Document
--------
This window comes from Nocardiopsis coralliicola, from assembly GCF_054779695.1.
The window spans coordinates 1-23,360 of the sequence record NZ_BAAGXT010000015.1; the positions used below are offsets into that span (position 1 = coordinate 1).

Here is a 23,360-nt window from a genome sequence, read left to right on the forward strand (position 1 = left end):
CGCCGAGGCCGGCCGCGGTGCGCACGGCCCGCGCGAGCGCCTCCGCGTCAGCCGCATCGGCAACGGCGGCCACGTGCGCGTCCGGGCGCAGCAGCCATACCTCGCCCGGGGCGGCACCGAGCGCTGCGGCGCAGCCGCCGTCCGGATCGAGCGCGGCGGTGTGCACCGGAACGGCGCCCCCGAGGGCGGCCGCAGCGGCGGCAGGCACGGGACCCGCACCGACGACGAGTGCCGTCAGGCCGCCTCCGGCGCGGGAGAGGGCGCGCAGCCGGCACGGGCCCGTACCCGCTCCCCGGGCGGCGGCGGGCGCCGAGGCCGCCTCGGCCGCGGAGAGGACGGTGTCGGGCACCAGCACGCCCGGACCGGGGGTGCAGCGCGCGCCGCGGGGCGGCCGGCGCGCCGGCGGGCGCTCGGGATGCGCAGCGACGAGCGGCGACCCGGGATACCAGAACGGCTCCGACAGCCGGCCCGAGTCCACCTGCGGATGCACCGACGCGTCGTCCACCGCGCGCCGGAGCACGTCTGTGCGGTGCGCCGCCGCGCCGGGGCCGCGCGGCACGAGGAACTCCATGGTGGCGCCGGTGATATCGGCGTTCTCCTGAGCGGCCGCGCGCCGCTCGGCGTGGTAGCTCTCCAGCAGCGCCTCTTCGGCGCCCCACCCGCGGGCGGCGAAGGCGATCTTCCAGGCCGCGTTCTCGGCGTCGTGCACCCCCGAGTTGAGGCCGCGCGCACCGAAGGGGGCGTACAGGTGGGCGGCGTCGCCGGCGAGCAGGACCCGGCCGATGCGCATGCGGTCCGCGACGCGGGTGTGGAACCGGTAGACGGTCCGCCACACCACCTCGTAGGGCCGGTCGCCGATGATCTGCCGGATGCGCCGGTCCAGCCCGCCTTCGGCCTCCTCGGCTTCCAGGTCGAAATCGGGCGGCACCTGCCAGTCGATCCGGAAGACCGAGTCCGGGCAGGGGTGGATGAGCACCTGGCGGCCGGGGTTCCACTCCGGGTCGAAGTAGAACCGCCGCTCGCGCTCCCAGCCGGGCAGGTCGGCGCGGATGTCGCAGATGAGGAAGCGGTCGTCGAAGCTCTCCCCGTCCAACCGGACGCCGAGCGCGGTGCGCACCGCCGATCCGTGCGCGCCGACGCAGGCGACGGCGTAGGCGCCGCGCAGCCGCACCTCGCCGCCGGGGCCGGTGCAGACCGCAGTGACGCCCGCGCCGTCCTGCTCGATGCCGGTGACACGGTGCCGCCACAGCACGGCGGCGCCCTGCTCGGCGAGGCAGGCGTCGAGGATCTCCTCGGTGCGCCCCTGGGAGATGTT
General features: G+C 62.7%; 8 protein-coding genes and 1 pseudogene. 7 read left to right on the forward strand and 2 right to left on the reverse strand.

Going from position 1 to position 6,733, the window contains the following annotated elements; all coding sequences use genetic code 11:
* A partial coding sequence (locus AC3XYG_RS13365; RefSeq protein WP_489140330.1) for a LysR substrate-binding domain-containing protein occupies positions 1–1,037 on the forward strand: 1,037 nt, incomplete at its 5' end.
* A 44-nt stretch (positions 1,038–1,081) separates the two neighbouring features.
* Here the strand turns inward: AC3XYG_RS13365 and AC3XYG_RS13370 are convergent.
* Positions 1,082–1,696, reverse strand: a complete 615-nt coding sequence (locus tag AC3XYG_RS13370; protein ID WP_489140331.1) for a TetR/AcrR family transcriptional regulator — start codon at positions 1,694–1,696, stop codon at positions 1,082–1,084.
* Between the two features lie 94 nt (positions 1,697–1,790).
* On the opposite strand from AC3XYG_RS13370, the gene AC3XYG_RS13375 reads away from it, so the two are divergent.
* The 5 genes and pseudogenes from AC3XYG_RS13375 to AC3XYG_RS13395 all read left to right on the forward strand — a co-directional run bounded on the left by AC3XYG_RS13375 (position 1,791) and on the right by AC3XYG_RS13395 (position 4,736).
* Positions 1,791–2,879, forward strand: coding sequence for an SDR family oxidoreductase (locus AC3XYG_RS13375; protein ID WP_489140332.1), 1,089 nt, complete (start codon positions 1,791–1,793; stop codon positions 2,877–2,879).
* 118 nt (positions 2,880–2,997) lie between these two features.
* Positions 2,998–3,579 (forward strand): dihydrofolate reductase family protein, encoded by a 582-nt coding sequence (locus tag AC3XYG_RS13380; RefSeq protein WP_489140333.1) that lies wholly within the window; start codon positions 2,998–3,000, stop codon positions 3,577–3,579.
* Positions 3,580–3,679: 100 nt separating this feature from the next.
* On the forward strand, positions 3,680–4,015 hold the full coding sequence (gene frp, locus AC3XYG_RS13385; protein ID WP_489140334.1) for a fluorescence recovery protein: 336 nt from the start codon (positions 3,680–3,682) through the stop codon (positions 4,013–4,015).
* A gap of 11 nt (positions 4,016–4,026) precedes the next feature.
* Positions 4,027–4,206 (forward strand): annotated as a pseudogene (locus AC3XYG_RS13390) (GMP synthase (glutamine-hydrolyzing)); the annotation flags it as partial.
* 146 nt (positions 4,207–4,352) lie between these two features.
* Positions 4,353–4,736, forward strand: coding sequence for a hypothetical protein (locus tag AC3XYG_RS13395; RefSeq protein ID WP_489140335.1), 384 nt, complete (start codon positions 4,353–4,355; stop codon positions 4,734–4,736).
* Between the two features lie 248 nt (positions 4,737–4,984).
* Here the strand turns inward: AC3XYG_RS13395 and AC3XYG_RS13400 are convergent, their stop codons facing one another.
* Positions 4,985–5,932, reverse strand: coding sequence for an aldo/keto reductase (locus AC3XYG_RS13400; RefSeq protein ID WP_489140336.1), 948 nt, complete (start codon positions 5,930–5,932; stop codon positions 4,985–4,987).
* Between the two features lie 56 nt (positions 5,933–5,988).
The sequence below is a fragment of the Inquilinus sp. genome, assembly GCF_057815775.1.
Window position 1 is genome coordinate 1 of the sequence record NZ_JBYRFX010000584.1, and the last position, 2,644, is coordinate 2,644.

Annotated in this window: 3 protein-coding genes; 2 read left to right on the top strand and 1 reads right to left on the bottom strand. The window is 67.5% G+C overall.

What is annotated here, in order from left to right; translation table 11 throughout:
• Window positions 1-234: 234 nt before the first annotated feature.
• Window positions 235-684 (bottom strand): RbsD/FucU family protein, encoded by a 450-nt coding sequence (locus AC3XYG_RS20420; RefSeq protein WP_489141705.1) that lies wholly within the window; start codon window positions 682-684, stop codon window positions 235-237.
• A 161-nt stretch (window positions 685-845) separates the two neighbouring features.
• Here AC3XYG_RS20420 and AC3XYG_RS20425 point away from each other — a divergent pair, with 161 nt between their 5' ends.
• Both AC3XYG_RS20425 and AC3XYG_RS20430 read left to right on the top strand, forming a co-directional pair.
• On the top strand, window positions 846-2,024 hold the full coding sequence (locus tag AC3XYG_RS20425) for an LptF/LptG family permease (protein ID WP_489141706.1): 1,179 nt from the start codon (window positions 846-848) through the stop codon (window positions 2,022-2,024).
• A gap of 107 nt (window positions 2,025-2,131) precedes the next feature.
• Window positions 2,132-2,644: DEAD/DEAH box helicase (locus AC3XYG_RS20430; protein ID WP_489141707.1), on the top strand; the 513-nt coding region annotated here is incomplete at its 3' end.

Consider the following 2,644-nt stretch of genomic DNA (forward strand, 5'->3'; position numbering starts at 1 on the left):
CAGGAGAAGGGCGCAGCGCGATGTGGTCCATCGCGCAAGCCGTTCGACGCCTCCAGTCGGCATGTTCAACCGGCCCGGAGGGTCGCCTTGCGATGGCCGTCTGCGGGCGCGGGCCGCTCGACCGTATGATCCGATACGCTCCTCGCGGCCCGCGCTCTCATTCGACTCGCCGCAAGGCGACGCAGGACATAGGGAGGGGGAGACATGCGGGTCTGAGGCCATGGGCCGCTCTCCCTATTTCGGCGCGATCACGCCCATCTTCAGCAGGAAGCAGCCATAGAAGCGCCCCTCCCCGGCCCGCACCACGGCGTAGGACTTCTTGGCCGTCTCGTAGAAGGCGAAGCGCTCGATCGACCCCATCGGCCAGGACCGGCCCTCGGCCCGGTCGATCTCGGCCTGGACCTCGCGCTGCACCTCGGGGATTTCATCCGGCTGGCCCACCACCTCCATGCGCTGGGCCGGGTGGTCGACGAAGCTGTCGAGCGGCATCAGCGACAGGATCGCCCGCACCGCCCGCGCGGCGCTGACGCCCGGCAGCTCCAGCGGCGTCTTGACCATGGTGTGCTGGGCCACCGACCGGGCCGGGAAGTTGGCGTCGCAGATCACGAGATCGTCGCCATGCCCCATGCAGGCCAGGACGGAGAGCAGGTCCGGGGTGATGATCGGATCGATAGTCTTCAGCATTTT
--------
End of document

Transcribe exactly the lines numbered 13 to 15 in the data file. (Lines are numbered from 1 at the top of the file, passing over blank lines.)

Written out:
* The 5 genes and pseudogenes from AC3XYG_RS13375 to AC3XYG_RS13395 all read left to right on the forward strand — a co-directional run bounded on the left by AC3XYG_RS13375 (position 1,791) and on the right by AC3XYG_RS13395 (position 4,736).
* Positions 1,791–2,879, forward strand: coding sequence for an SDR family oxidoreductase (locus AC3XYG_RS13375; protein ID WP_489140332.1), 1,089 nt, complete (start codon positions 1,791–1,793; stop codon positions 2,877–2,879).
* 118 nt (positions 2,880–2,997) lie between these two features.